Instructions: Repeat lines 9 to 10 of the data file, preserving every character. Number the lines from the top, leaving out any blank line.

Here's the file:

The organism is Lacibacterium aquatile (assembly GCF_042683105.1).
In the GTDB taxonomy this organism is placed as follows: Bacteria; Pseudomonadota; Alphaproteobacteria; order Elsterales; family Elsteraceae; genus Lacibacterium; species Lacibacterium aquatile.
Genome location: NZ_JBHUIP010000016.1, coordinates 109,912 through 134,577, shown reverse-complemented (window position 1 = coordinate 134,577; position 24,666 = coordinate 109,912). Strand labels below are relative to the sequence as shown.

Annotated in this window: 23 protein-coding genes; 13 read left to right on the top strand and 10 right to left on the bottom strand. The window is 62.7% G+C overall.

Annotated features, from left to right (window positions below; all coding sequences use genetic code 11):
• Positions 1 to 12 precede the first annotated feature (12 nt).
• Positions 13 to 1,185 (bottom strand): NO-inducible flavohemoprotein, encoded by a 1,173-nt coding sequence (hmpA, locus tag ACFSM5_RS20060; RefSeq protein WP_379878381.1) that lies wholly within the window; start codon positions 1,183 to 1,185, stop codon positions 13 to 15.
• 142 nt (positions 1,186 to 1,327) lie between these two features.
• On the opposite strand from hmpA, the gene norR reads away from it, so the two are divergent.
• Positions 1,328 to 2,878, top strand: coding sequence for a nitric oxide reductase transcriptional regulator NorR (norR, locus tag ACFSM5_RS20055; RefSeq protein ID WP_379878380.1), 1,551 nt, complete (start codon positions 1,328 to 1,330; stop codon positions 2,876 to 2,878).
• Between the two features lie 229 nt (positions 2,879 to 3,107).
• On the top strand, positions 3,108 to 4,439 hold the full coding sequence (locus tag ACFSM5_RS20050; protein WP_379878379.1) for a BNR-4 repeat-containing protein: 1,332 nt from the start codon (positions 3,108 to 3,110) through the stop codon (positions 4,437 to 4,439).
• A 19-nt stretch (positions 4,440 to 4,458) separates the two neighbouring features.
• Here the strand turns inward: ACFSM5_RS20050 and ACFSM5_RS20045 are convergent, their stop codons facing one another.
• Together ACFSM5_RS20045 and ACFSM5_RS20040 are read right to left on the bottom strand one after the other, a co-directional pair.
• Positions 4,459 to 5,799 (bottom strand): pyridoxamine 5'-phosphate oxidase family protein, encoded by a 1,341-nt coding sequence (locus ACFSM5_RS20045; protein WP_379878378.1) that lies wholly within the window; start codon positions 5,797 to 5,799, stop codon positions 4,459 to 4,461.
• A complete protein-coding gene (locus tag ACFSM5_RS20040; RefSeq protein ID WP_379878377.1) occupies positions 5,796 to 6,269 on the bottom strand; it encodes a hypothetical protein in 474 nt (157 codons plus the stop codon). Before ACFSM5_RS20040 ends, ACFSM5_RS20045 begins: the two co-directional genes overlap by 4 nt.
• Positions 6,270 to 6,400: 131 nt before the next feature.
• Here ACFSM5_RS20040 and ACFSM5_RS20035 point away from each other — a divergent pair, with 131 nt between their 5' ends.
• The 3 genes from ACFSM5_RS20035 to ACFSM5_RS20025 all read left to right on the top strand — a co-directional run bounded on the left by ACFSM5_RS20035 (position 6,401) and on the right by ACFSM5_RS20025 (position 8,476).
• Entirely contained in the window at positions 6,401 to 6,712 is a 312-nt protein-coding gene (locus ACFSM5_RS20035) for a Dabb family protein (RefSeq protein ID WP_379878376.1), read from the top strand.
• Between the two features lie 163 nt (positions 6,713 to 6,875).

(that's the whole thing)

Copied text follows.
• On the opposite strand from hmpA, the gene norR reads away from it, so the two are divergent.
• Positions 1,328 to 2,878, top strand: coding sequence for a nitric oxide reductase transcriptional regulator NorR (norR, locus tag ACFSM5_RS20055; RefSeq protein ID WP_379878380.1), 1,551 nt, complete (start codon positions 1,328 to 1,330; stop codon positions 2,876 to 2,878).